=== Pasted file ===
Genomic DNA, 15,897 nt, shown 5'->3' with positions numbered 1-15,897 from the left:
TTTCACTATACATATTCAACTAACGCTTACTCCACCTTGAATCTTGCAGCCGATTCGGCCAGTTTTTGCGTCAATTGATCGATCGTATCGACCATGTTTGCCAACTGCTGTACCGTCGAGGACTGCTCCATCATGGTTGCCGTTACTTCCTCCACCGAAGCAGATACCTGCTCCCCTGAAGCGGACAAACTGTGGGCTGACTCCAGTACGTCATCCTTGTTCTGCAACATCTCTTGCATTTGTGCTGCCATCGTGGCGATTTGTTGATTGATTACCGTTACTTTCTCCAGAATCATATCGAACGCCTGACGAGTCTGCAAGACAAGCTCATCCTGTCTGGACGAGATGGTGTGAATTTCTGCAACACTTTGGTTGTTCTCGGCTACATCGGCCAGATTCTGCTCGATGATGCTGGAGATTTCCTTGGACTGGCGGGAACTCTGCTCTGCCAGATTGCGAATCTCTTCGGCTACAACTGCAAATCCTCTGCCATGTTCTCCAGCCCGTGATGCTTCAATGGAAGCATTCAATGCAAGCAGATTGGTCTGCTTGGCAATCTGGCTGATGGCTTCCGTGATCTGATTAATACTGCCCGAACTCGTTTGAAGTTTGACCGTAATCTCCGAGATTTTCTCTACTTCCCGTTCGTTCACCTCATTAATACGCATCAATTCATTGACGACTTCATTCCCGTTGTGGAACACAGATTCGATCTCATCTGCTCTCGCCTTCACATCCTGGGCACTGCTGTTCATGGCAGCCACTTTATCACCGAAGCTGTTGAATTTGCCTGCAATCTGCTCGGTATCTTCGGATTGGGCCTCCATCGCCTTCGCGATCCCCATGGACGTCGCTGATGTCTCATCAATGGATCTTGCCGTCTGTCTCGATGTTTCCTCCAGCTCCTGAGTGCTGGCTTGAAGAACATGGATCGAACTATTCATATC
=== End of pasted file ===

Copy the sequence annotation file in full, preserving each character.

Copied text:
Genomic DNA, 15,897 nt, shown 5'->3' with positions numbered 1-15,897 from the left:
TTTCACTATACATATTCAACTAACGCTTACTCCACCTTGAATCTTGCAGCCGATTCGGCCAGTTTTTGCGTCAATTGATCGATCGTATCGACCATGTTTGCCAACTGCTGTACCGTCGAGGACTGCTCCATCATGGTTGCCGTTACTTCCTCCACCGAAGCAGATACCTGCTCCCCTGAAGCGGACAAACTGTGGGCTGACTCCAGTACGTCATCCTTGTTCTGCAACATCTCTTGCATTTGTGCTGCCATCGTGGCGATTTGTTGATTGATTACCGTTACTTTCTCCAGAATCATATCGAACGCCTGACGAGTCTGCAAGACAAGCTCATCCTGTCTGGACGAGATGGTGTGAATTTCTGCAACACTTTGGTTGTTCTCGGCTACATCGGCCAGATTCTGCTCGATGATGCTGGAGATTTCCTTGGACTGGCGGGAACTCTGCTCTGCCAGATTGCGAATCTCTTCGGCTACAACTGCAAATCCTCTGCCATGTTCTCCAGCCCGTGATGCTTCAATGGAAGCATTCAATGCAAGCAGATTGGTCTGCTTGGCAATCTGGCTGATGGCTTCCGTGATCTGATTAATACTGCCCGAACTCGTTTGAAGTTTGACCGTAATCTCCGAGATTTTCTCTACTTCCCGTTCGTTCACCTCATTAATACGCATCAATTCATTGACGACTTCATTCCCGTTGTGGAACACAGATTCGATCTCATCTGCTCTCGCCTTCACATCCTGGGCACTGCTGTTCATGGCAGCCACTTTATCACCGAAGCTGTTGAATTTGCCTGCAATCTGCTCGGTATCTTCGGATTGGGCCTCCATCGCCTTCGCGATCCCCATGGACGTCGCTGATGTCTCATCAATGGATCTTGCCGTCTGTCTCGATGTTTCCTCCAGCTCCTGAGTGCTGGCTTGAAGAACATGGATCGAACTATTCATATC